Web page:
The ghosts in Pac-Man are among some of the most enduring enemies in video game history, thanks in part to their surprisingly difficult to predict movements which make the game a constant challenge for new and seasoned players alike. However, as it turns out, the ghost’s movements are defined by a deceptively simple set of algorithms thought up by the game’s designer, Toru Iwatani.
“Back in the day, we had to create everything by hand,” Nintendo designer Takashi Tezuka said in a video released as part of Nintendo’s E3 announcement Tuesday. Every square of land, question-mark block and Goomba had to be hand-drawn and colored on graph paper. When they were happy with the design, they sent it off to a developer to code. Fixing errors or making changes was tricky. Shigeru Miyamoto, Mario’s creator, said whiting out mistakes was too messy, so they overlaid opaque tracing paper on top of the level being drawn.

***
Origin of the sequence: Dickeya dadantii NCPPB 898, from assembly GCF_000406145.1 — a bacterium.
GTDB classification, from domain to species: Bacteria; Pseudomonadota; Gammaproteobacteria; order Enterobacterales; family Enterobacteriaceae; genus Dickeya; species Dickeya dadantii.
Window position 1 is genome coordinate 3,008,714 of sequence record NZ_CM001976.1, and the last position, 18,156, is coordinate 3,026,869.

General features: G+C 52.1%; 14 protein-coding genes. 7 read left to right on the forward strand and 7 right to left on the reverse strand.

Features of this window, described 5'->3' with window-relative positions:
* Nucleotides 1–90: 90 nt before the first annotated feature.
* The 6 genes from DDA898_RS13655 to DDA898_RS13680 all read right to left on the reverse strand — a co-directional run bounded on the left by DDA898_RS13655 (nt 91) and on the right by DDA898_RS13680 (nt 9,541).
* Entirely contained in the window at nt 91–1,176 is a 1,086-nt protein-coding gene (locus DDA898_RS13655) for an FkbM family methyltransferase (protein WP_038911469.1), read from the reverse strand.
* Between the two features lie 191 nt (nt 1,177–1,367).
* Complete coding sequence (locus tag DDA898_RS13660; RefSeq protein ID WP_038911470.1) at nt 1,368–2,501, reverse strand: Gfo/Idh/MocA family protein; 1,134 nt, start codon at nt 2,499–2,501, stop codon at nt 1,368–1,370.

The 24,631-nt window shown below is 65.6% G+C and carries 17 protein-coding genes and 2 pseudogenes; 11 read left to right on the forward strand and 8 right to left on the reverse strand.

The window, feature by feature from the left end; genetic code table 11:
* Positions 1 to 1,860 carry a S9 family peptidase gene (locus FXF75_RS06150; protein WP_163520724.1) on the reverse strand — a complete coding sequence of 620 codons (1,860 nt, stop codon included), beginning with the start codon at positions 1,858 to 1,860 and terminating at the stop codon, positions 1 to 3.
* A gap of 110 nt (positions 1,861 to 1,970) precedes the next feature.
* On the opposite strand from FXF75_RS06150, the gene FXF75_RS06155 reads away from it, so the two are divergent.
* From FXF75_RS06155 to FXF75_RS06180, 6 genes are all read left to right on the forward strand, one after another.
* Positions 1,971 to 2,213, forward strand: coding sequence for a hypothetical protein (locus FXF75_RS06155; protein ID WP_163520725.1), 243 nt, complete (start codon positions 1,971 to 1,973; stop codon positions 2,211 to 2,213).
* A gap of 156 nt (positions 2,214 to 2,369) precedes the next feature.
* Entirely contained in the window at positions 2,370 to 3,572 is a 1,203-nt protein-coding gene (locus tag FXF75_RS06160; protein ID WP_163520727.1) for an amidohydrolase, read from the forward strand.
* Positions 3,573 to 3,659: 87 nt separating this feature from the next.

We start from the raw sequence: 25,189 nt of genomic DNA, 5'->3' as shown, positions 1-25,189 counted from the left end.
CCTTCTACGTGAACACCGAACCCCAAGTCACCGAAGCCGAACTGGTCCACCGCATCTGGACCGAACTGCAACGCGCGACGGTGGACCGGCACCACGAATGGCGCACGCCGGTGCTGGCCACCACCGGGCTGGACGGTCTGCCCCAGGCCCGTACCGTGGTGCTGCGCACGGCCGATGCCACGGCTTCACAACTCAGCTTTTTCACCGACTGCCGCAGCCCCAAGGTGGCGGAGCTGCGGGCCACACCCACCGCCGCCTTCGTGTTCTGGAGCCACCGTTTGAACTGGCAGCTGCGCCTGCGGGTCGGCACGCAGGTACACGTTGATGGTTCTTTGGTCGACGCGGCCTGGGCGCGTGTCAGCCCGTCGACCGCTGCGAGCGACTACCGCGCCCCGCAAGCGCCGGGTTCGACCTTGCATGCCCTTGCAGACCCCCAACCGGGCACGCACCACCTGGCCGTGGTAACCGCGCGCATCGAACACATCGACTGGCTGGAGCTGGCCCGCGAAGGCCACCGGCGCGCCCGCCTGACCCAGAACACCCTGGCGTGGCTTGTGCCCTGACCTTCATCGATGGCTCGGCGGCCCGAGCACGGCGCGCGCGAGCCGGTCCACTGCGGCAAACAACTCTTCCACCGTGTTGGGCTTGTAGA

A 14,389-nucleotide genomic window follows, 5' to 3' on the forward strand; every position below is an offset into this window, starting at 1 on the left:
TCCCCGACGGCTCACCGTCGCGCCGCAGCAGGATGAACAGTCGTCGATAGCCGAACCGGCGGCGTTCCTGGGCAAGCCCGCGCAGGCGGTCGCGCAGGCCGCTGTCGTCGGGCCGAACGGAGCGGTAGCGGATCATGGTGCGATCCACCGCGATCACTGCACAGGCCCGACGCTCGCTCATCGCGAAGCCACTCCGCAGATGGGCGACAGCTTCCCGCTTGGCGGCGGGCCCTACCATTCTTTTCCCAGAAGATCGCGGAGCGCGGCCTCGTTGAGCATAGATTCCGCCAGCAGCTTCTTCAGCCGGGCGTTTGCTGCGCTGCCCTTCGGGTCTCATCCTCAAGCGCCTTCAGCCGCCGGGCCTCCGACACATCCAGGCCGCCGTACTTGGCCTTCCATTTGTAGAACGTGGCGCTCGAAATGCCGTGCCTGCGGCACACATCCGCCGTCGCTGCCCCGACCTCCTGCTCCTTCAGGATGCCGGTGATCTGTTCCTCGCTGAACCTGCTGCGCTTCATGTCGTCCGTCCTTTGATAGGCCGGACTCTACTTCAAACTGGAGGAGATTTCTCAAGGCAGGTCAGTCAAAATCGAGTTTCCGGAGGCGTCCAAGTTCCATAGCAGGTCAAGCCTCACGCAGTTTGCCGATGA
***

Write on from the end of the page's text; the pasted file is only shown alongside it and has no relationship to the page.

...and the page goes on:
Be sure to check out the embedded video starting at 41:11.
Branding and logo design for companies named after Pokemon.
The game was quite obviously not a simulation in the realm of the Madden NFL franchise or NFL Quarterback Club, but it was disconnected from reality in a revealing way. The NFL Blitz team wanted to include everything people loved about football and take out the things they don’t, creating a consequence-free version of the sport. Keep and exaggerate the bone-splitting hits; lose the killjoy penalties and injuries.
As Pokémon veterans and gaming history buffs know, Missingno is a glitch that players can find in Pokémon Red and Blue. I thought I’d take this opportunity to break down the many reasons why Missingno stands as one one of the coolest, most notorious glitches in gaming.
The memories are endless.